I saw a post on social media the other day that said, “Your life is a result of your choices. If you don’t like your life, it’s time to make some better choices.” I liked the comment because, well, I like the comment. I believe there is power in taking responsibility for everything.
There was some pushback on this post for two reasons. First, arguing is what we do. It’s our culture’s number one pastime. No matter what position you take, regardless of how harmless, someone will argue with you. (If you are thinking “no they won’t”…thank you).
The second reason people struggle with this simple idea is they believe that so much of life is not up to them. “Sometimes bad things just happen,” they would argue. “And there is nothing you can do about that.” That was essentially the point of the person commenting on this post.
While I understand that perspective, I don’t find it helpful.
To me, this idea that “bad things happen so we are not in control” is playing the role of the victim. It’s throwing up your hands and saying “the world is against me…so what are you gonna do?”
I am reminded of a conversation I had with my father one time when I was a teenager. I was lamenting some injustice in the world and how it was out of my control. It wasn’t fair and there was nothing I could do about it.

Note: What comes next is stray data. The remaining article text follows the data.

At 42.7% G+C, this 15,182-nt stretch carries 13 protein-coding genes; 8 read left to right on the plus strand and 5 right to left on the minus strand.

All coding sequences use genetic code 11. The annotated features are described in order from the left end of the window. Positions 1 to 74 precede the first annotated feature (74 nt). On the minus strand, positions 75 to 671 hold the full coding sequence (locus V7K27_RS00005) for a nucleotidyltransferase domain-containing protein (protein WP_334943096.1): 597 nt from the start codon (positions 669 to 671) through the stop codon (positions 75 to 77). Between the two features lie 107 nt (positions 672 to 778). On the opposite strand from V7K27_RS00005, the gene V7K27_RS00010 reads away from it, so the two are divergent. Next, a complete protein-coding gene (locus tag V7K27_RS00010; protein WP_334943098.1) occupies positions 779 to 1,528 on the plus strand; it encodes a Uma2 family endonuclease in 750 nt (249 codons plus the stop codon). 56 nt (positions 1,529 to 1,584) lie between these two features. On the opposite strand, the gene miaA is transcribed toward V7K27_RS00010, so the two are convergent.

My dad looked at me and said “You can’t always control what happens to you in life. You can, however, control how you react. There is power in that.”
Then he smiled and said, “Wow! That was deep! Someone should write that shit down!” We all laughed…and I wrote it down on a napkin at the table. That lesson has stuck with me for years.
When something goes wrong in an area of my life, it’s my fault. When the business at Hasseman Marketing is not going as well as I would like, it’s my fault. Some people might look at that as being a martyr but I don’t think so at all. I believe it’s empowering. It’s empowering to understand that I have the ability to make a difference. In every situation, there is something I could have done…and something I can do to learn and grow and impact my own future.
That is not defeatist thinking. It’s the opposite.
Jocko Willink and Leif Babin talk about this in the wonderful book “Extreme Ownership.” This powerful book on leadership outlines what can happen when, we as leaders, assume ownership for everything. There is no one else to blame. It’s not about “they.” It’s about “we.” And that mentality of taking responsibility is very empowering.
So the next time you are looking for someone to blame for something that is not going right in your life, look for a mirror. Spend some time thinking about what you can do to make it better. You might be surprised by what you find.
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